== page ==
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Monday, Dec 16, 2019

JNUSU elections 2019: Unique campaign modes this poll season

On the penultimate day of the election campaign, several candidates were seen using various modes of campaigning. Polling for the students’ union elections will be held on September 6.

education Updated: Sep 04, 2019 09:11 IST
Kainat Sarfaraz
Kainat Sarfaraz
Hindustan Times, New Delhi
JNUSU polls 2019
JNUSU polls 2019(sourced)
         

With stacks of parchas and hand-written pamphlets stacked neatly by his side, Shashi Bhushan Pandey, the Left Unity candidate for the post of councillor in Jawaharlal Nehru University, perches himself on the stairs outside School of Social Sciences (SSS) before singing.

“Hope this doesn’t violate the Lyngdoh Committee rules,” outgoing JNUSU president N Sai Balaji says, making other students around him smile. “As long as we don’t use loudspeakers, we are fine,” chimes in an All India Students Association (AISA) activist—the student organisation Shashi belongs to. The SSS postgraduate student, who is visually challenged, begins singing the musical rendition of Dastoor — a famous poem by revolutionary poet Habib Jalib.

On the penultimate day of the election campaign, several candidates were seen using various modes of campaigning. Polling for the students’ union elections will be held on September 6. “Since we are not allowed to put up posters, we have to come up with new methods of campaigning that will resonate with students. Singing songs with fellow candidates and uploading videos on social media are some of them,” Balaji, an AISA member, says.

In July, the university administration removed posters from the campus walls, stating they would violate the provisions of the Delhi Prevention of Defacement of Property Act 2007. The decision was taken by the JNU Executive Council in March 2018. This has impacted the students’ union elections where postering is a major campaign move. Now, candidates can put up their pamphlets on designated boards outside schools and hostels. Though door-to-door campaigning and personal interactions still dominate campaigning in JNU, candidates are trying novel campaign methods this poll season.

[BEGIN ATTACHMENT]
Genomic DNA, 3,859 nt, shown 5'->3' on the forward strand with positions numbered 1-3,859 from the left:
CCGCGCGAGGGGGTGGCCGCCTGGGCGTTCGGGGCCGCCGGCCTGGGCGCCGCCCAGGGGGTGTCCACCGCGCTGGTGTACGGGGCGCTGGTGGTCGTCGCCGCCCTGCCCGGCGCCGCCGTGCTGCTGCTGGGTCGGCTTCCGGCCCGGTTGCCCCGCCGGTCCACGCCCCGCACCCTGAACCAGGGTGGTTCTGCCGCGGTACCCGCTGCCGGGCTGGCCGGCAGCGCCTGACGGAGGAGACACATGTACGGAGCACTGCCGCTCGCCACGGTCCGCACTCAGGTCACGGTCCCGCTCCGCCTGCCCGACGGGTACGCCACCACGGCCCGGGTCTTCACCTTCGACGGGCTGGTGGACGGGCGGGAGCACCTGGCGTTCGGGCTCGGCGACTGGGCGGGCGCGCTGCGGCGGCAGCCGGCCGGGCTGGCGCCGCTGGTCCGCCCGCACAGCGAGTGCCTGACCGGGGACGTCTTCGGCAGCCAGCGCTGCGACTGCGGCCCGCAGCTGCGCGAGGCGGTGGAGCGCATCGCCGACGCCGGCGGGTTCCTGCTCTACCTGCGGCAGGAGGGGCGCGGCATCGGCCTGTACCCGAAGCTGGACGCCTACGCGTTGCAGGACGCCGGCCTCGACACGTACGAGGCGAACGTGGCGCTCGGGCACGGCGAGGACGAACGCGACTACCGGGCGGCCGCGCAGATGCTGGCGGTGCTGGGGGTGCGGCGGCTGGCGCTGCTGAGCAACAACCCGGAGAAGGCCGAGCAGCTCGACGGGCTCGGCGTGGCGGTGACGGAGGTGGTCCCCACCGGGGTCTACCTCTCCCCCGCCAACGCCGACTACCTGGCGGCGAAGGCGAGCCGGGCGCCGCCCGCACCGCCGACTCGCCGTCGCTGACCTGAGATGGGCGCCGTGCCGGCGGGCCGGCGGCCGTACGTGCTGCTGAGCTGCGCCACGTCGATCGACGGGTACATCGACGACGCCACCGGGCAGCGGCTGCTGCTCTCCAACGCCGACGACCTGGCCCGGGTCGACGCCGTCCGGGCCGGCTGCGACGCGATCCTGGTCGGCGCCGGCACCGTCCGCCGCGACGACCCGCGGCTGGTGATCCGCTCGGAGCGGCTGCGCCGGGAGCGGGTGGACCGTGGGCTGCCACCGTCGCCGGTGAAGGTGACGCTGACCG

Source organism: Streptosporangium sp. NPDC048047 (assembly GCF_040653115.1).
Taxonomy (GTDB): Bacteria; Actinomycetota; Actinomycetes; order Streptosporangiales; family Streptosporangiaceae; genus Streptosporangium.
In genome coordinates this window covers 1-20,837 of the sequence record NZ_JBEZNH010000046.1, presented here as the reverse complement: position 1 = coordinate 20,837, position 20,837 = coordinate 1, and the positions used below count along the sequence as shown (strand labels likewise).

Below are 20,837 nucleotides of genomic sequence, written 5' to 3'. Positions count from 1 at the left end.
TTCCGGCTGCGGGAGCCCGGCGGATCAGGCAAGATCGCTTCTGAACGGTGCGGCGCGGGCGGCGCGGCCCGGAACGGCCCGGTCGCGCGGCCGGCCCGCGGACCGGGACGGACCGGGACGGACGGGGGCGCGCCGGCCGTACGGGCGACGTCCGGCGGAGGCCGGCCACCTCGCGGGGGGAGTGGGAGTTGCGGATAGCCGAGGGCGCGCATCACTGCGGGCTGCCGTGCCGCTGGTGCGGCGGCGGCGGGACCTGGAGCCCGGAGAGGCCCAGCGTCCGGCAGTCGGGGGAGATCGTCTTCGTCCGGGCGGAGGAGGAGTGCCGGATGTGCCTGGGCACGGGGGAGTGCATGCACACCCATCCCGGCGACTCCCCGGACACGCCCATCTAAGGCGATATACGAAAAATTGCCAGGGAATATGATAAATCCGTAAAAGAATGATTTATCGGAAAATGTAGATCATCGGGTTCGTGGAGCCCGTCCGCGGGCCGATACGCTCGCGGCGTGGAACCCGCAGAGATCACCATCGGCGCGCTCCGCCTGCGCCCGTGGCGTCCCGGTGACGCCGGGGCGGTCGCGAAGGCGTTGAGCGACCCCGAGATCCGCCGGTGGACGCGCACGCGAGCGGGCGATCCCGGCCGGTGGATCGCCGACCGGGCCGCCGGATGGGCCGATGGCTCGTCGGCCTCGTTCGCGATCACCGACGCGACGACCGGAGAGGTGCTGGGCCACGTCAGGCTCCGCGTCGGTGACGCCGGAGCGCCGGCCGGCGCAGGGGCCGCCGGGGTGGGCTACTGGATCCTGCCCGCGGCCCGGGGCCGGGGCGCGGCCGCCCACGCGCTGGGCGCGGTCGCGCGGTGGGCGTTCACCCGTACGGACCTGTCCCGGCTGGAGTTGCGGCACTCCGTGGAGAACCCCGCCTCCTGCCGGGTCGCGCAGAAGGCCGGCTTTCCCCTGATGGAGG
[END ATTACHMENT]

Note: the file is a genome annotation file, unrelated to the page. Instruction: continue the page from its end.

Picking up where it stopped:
“One of our candidates makes cartoons on issues and either prints them out or circulates them on WhatsApp groups with his name on them,” Balaji says. Scrolling through her phone, Chhatra Rashtriya Janata Dal (CRJD) presidential candidate Priyanka Bharti talks about the collection of WhatsApp stickers, GIFs, and memes her organisation has been using for their campaigns.

“Somebody shared a meme connecting Avengers character Thanos and Left Unity panel. It was hilarious and I think it helps connect with the students as well,” she says, adding that these stickers are shared on class WhatsApp groups. The National Students Union of India (NSUI) and Left Unity panel have also created WhatsApp stickers of their candidates bearing the name of the candidate and their photos.

The Akhil Bharatiya Vidyarthi Parishad (ABVP) too said that it has been using new ideas for its campaign. “During the mashal juloos rally, we used mobile phone lights instead of torches,” ABVP JNU vice-president Sujeet Sharma says. A sponsored Facebook post promoting its candidates was also doing rounds during the campaign. “A former JNU student who was affiliated to the ABVP had created that page and made the sponsored post,” Sharma says. According to the guidelines laid down for JNUSU elections, the maximum and permitted expenditure per candidate is ₹5,000.